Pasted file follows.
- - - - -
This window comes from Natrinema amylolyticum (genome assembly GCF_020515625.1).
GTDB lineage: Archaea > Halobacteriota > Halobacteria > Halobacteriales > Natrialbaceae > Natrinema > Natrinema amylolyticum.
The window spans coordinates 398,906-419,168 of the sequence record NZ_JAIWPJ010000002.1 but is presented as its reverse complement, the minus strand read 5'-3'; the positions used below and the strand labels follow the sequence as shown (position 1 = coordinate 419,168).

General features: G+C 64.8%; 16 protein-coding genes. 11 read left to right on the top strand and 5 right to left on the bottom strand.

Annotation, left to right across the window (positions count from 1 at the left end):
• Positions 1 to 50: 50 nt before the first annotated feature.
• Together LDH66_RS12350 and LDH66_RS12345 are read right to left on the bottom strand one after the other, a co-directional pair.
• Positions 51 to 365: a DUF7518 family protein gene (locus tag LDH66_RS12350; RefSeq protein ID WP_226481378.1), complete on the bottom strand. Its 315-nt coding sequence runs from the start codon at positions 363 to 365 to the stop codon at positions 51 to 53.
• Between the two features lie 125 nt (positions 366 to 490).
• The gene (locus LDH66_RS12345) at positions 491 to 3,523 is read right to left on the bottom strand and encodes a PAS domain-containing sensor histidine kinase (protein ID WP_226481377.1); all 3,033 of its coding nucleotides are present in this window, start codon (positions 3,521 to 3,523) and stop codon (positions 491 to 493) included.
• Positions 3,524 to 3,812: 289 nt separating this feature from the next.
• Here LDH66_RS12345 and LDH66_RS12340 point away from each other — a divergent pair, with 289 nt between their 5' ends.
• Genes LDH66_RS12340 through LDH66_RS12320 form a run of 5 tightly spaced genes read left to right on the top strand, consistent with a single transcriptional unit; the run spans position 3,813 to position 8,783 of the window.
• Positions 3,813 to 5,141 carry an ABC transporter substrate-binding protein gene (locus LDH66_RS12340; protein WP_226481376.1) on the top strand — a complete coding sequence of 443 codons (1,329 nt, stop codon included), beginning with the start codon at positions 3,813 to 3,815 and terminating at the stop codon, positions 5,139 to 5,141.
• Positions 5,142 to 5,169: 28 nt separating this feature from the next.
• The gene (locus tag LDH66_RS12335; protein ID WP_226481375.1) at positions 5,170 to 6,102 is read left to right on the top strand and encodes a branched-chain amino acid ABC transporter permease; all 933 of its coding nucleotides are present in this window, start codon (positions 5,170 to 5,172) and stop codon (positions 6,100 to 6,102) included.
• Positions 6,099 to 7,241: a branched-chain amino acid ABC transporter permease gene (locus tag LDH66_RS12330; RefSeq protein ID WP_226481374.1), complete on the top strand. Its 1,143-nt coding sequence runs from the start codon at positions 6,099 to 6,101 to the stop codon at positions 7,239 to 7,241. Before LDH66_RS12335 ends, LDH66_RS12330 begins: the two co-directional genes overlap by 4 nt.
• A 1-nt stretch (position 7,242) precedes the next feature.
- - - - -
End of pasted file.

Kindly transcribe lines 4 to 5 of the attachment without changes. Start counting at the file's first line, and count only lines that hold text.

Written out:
General features: G+C 64.8%; 16 protein-coding genes. 11 read left to right on the top strand and 5 right to left on the bottom strand.

Annotation, left to right across the window (positions count from 1 at the left end):